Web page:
New paper: Ecological opportunity from innovation, not islands, drove the anole adaptive radiation
Martha Muñoz and I recently published a new paper in Systematic Biology - Ecological opportunity from innovation, not islands, drove the anole lizard adaptive radiation. We revisit a classic mainland versus island framework, comparing rates of speciation and morphological evolution between mainland and island anoles. In addition to this base comparison, we also compare evolutionary rates between Caribbean island anoles that dispersed to their host island (dispersal-based speciation) and those that arose in situ (in situ speciation). Lastly, we compared evolutionary rates among the the four major islands (Cuba, Hispaniola, Jamaica, and Puerto Rico). As the title suggests, we comprehensive found no signal of "island effects" on the rates of speciation or morphological evolution. We show two examples in which accounting background rate variation (i.e., rate variation not attributable to the discrete character) prevented would-be false positives. The first being comparing rates of morphological evolution between the mainland and islands and the second, comparing rates morphological evolution between dispersal and in situ speciation modes (these results are detailed in the Supplemental Materials). These cases of would-be false positives points to the importance of accounting for rate heterogeneity, in particularly incorporating appropriate null models (i.e., no rate variation is generally an unrealistic null). In particular, the magnitude of these would-be false positives (3-fold rate differences) also highlights that seemingly large effects are also vulnerable to being false positives.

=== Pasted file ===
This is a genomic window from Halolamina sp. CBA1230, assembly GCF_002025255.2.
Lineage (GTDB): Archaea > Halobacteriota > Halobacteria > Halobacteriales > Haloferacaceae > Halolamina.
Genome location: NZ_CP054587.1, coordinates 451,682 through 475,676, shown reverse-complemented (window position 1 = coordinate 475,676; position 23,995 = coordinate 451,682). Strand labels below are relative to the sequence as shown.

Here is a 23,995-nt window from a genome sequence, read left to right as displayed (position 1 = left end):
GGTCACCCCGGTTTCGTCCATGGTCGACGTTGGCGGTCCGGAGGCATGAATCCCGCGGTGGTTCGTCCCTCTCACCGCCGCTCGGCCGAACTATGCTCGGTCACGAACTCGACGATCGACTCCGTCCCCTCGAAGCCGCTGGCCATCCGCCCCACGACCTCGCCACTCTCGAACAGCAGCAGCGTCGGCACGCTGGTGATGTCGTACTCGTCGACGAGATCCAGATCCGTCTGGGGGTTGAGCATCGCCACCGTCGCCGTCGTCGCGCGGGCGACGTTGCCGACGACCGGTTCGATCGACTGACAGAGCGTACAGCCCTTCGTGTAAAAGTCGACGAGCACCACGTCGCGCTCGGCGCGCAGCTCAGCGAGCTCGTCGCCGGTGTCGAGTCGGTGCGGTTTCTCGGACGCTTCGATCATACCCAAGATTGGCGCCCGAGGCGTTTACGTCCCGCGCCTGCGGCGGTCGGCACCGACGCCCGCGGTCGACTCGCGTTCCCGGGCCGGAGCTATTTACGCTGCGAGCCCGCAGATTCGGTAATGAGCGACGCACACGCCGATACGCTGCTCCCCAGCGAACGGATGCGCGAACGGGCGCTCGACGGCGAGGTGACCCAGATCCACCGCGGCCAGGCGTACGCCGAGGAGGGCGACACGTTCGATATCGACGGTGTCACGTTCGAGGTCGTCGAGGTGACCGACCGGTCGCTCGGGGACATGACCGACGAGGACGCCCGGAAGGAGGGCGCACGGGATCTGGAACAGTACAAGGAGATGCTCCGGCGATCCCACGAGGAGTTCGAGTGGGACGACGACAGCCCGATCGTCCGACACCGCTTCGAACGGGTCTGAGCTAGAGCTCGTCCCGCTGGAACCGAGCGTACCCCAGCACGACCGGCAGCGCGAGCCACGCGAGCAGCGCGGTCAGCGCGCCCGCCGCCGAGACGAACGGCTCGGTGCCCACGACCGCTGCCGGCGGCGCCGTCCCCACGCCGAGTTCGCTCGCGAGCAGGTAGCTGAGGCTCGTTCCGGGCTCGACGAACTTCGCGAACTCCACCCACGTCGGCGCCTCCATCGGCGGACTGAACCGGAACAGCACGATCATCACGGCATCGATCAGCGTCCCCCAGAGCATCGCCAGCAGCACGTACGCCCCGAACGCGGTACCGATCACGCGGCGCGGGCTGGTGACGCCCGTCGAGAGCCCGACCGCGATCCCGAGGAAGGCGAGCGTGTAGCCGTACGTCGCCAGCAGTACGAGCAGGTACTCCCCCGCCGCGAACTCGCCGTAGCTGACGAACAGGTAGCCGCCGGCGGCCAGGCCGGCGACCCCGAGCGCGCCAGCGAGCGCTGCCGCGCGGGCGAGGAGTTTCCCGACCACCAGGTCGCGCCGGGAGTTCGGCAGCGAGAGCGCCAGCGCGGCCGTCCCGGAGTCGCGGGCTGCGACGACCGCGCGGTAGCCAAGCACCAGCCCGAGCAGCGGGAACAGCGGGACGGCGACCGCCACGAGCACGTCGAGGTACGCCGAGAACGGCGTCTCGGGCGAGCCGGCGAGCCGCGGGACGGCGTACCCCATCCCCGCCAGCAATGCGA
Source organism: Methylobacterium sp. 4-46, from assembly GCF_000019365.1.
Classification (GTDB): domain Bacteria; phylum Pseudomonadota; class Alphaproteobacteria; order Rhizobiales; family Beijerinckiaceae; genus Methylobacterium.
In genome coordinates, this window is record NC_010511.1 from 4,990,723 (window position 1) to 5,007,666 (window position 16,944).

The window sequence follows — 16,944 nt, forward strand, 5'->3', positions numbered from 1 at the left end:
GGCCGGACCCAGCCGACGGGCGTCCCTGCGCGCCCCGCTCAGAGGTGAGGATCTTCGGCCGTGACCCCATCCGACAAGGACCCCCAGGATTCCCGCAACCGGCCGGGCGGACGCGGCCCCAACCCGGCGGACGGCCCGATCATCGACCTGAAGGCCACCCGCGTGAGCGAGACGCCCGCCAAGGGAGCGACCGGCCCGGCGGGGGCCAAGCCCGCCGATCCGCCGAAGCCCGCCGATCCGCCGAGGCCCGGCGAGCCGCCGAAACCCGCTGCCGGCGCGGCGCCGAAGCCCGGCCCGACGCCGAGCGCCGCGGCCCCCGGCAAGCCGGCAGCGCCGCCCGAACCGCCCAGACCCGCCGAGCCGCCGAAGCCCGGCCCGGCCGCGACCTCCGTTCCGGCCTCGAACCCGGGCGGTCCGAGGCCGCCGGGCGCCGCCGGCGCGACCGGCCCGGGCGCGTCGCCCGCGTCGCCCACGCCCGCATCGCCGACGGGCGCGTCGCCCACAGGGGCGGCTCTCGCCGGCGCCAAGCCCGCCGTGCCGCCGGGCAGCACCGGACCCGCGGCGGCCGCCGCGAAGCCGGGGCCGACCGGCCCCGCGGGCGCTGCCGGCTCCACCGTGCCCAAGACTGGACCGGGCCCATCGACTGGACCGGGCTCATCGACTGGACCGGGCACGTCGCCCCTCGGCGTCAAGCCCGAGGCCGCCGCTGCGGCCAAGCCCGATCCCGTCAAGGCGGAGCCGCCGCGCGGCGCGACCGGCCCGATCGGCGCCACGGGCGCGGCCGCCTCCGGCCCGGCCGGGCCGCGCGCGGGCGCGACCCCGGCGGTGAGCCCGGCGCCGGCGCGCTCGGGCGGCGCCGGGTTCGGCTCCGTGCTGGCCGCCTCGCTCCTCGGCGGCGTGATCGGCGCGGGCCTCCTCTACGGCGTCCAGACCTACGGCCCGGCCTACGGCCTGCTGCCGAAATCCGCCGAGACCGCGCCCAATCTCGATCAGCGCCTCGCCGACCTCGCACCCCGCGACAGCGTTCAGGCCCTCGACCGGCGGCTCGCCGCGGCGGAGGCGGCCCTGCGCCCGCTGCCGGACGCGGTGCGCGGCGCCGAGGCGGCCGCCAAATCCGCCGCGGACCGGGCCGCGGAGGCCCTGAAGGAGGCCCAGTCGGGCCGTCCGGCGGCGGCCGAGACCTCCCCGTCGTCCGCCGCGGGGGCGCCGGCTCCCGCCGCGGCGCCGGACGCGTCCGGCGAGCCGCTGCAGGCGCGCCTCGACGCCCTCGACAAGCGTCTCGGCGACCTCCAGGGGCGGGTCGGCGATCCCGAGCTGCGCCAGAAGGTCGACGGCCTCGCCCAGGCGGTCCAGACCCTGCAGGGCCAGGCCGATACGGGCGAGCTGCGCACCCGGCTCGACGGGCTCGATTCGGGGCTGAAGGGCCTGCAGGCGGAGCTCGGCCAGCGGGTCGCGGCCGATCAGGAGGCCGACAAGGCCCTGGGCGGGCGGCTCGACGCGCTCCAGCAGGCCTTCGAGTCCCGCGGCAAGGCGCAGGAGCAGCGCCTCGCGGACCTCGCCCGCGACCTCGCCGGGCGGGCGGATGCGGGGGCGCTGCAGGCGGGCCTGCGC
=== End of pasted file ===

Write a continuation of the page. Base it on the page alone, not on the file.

In light of the lack of "island effects", we conclude the paper with a simple comparison of anoles with candidate sister taxa (Polychrus and Corytophanidae) (note: the identity of the sister group is unresolved). Anoles have several putative innovations - dewlaps and adhesive toe pads. Since both candidate sister groups have dewlaps, but lack toe pads, there's a straightforward framework to tease apart their relative importance in moderating the tempo of evolution. We found that anoles have faster speciation rates than both putative outgroups and there's a clear bout of speciation associated with the origin of Anolis. Speciation rates then decline through time - a classic macroevolutionary signal of adaptive radiation (i.e., waning ecological opportunity). We interpret these results as pointing to an Anolis adaptive radiation driven by the origin of adhesive toe pads, rather than dewlaps or islands.
Citation: Burress, E.D. and M.M. Muñoz. 2021. Ecological opportunity from innovation, not islands, drove the anole lizard adaptive radiation. Systematic Biology, syab031.